Christian Responses to Roman Art and Architecture: The Second-Century Church Amid the Spaces of Empire

Christian Responses to Roman Art and Architecture: The Second-Century Church Amid the Spaces of Empire

by Laura Salah Nasrallah
     
 

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ISBN-10: 0521766524

ISBN-13: 9780521766524

Pub. Date: 01/31/2010

Publisher: Cambridge University Press

Laura Nasrallah argues that early Christian literature addressed to Greeks and Romans is best understood when read in tandem with the archaeological remains of Roman antiquity. She examines second-century Christianity by looking at the world in which Christians “lived and moved and had their being.” Early Christians were not divorced from the

Overview

Laura Nasrallah argues that early Christian literature addressed to Greeks and Romans is best understood when read in tandem with the archaeological remains of Roman antiquity. She examines second-century Christianity by looking at the world in which Christians “lived and moved and had their being.” Early Christians were not divorced from the materiality of the world, nor did they always remain distant from the Greek culture of the time or the rhetoric of Roman power. Nasrallah shows how early Christians took up themes of justice, piety, and even the question of whether humans could be gods. They did so in the midst of sculptures that conveyed visually that humans could be gods, monumental architecture that made claims about the justice and piety of the Roman imperial family, and ideas of geography that placed Greek or Roman ethnicity at the center of the known world.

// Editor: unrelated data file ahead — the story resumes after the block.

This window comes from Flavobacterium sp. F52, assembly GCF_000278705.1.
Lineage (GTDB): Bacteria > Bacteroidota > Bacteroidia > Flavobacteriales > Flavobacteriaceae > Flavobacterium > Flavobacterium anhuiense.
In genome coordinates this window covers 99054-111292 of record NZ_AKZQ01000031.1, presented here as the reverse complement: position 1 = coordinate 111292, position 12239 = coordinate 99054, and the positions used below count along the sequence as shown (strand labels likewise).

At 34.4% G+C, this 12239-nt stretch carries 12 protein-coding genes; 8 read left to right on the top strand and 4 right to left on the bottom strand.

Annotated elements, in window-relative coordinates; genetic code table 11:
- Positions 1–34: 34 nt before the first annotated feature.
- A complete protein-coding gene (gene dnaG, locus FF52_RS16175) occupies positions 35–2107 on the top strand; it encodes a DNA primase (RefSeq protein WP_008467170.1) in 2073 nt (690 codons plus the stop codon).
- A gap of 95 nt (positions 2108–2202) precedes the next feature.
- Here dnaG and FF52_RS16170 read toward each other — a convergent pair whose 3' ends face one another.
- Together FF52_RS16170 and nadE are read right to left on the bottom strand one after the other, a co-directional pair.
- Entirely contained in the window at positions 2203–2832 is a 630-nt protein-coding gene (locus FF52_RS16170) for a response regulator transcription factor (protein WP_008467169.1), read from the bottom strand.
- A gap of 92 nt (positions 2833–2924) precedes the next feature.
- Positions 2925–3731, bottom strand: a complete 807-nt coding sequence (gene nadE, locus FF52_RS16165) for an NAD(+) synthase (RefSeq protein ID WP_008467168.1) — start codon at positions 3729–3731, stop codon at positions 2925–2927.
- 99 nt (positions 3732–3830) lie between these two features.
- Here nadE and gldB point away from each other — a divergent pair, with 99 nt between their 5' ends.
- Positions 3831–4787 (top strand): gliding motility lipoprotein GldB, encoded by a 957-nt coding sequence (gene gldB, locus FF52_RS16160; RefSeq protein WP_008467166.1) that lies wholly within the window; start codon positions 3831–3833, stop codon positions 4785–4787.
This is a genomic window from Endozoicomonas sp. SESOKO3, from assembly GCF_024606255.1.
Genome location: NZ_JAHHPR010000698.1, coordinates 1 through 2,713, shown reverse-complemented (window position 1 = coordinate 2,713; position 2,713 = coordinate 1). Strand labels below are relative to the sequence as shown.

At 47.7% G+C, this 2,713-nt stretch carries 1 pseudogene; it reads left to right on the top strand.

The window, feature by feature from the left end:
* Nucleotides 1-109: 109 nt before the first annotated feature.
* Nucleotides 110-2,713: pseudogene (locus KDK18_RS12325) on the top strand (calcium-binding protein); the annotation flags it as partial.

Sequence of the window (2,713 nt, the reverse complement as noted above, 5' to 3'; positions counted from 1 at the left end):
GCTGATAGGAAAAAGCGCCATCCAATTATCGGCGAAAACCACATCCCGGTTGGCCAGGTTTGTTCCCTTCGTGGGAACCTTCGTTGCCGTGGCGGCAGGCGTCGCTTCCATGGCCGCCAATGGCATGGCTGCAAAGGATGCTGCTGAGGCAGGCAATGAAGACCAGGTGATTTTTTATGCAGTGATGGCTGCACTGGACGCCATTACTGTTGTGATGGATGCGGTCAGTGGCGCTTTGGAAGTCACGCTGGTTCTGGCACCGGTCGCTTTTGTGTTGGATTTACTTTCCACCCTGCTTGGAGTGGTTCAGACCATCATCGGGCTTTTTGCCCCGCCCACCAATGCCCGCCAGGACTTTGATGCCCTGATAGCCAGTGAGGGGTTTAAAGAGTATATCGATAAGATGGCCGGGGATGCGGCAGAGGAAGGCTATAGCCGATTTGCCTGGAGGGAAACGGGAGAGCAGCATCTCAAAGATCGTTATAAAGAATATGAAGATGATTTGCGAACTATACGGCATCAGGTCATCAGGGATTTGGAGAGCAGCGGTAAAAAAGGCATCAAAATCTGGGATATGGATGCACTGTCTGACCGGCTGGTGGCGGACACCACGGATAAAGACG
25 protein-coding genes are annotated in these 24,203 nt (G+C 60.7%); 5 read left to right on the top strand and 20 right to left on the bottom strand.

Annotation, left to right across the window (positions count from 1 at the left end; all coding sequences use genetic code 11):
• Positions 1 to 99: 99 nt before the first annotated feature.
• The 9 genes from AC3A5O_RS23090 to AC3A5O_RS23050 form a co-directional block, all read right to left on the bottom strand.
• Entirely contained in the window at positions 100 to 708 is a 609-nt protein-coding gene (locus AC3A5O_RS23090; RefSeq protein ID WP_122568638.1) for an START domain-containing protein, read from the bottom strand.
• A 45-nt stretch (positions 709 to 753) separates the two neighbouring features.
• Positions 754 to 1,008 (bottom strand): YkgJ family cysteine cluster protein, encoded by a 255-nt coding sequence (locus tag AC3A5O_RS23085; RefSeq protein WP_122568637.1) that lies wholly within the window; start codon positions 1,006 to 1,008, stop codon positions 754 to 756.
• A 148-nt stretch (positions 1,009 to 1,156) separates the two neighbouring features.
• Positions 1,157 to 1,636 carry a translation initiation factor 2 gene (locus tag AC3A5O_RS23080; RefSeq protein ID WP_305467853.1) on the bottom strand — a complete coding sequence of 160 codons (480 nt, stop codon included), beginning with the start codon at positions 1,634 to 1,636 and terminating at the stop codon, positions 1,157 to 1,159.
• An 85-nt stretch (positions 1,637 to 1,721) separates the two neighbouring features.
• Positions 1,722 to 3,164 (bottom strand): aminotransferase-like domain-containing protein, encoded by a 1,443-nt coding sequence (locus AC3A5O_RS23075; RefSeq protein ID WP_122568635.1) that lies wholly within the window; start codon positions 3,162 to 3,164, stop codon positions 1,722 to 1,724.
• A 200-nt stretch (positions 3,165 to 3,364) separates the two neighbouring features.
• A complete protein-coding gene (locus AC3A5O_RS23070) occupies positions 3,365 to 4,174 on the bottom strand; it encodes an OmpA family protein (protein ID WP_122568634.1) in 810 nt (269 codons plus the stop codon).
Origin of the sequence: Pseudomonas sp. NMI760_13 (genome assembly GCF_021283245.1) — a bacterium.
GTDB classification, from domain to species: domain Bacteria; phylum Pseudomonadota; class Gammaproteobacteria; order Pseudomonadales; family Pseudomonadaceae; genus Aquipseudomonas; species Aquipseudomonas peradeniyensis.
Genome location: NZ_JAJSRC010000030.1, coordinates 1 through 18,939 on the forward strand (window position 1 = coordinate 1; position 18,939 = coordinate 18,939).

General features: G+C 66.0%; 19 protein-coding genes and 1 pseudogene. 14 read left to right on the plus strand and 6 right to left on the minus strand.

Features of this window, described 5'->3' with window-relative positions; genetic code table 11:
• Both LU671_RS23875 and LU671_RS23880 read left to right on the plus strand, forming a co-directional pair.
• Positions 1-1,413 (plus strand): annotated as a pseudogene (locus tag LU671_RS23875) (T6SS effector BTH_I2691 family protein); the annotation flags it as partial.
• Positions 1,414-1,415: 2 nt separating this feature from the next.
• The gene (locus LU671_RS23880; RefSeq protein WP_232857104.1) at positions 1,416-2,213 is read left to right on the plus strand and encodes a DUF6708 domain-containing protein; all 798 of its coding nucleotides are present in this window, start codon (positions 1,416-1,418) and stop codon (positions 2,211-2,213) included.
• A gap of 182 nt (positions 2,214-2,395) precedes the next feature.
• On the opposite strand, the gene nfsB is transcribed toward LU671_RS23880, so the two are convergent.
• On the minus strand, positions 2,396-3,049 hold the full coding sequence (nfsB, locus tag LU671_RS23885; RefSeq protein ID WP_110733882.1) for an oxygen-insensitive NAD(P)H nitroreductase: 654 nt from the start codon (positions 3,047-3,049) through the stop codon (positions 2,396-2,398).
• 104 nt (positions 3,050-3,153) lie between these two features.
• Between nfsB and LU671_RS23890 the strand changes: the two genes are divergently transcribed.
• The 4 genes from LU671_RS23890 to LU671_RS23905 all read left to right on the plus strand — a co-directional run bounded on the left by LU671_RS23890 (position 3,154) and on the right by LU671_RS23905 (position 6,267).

Product Details

ISBN-13:
9780521766524
Publisher:
Cambridge University Press
Publication date:
01/31/2010
Edition description:
New Edition
Pages:
350
Product dimensions:
7.00(w) x 10.10(h) x 1.10(d)

Table of Contents

Introduction; Part I. Framing the Question, Framing the World: 1. What is an apology? Christian apologies and the so-called second sophistic; 2. What is the space of the Roman Empire? Mapping, bodies, and knowledge in the Roman World; Part II. Into the Cities: 3. What informs the geographical imagination? The Acts of the Apostles and Greek cities under Rome; 4. What is justice? What is piety? What is paideia? Justin, the forum of Trajan in Rome, and a crisis of mimēsis; Part III. Human Bodies and the Image(s) of God(s): 5. How do you know God? Athenagoras on names and images; 6. What do we learn when we look? (Part I) Images, desire, and Tatian's To the Greeks; 7. What do we learn when we look? (Part II) Aphrodite and Clement of Alexandria; Epilogue.

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